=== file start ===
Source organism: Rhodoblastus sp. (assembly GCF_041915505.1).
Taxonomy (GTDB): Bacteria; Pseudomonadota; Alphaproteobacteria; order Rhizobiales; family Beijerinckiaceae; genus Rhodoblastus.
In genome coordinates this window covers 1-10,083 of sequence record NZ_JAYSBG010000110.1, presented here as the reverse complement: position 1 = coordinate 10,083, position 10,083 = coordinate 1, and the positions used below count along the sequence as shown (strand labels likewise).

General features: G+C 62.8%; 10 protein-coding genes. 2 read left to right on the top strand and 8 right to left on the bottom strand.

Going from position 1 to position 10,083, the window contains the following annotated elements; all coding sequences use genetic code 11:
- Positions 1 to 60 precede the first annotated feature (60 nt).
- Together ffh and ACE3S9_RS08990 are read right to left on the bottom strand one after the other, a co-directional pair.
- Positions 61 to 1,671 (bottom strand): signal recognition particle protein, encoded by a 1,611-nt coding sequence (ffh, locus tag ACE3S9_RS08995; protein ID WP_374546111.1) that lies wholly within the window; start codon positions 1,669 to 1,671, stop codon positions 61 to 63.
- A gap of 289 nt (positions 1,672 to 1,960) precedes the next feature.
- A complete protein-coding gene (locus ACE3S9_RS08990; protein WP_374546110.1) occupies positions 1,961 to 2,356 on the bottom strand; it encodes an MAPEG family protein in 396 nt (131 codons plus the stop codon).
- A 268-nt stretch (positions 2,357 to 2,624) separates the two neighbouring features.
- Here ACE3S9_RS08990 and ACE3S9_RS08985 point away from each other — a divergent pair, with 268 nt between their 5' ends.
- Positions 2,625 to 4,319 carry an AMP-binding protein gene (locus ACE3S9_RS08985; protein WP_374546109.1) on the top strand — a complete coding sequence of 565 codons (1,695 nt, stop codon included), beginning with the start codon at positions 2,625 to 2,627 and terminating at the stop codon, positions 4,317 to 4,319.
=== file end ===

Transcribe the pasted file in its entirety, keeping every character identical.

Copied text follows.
Source organism: Rhodoblastus sp. (assembly GCF_041915505.1).
Taxonomy (GTDB): Bacteria; Pseudomonadota; Alphaproteobacteria; order Rhizobiales; family Beijerinckiaceae; genus Rhodoblastus.
In genome coordinates this window covers 1-10,083 of sequence record NZ_JAYSBG010000110.1, presented here as the reverse complement: position 1 = coordinate 10,083, position 10,083 = coordinate 1, and the positions used below count along the sequence as shown (strand labels likewise).

General features: G+C 62.8%; 10 protein-coding genes. 2 read left to right on the top strand and 8 right to left on the bottom strand.

Going from position 1 to position 10,083, the window contains the following annotated elements; all coding sequences use genetic code 11:
- Positions 1 to 60 precede the first annotated feature (60 nt).
- Together ffh and ACE3S9_RS08990 are read right to left on the bottom strand one after the other, a co-directional pair.
- Positions 61 to 1,671 (bottom strand): signal recognition particle protein, encoded by a 1,611-nt coding sequence (ffh, locus tag ACE3S9_RS08995; protein ID WP_374546111.1) that lies wholly within the window; start codon positions 1,669 to 1,671, stop codon positions 61 to 63.
- A gap of 289 nt (positions 1,672 to 1,960) precedes the next feature.
- A complete protein-coding gene (locus ACE3S9_RS08990; protein WP_374546110.1) occupies positions 1,961 to 2,356 on the bottom strand; it encodes an MAPEG family protein in 396 nt (131 codons plus the stop codon).
- A 268-nt stretch (positions 2,357 to 2,624) separates the two neighbouring features.
- Here ACE3S9_RS08990 and ACE3S9_RS08985 point away from each other — a divergent pair, with 268 nt between their 5' ends.
- Positions 2,625 to 4,319 carry an AMP-binding protein gene (locus ACE3S9_RS08985; protein WP_374546109.1) on the top strand — a complete coding sequence of 565 codons (1,695 nt, stop codon included), beginning with the start codon at positions 2,625 to 2,627 and terminating at the stop codon, positions 4,317 to 4,319.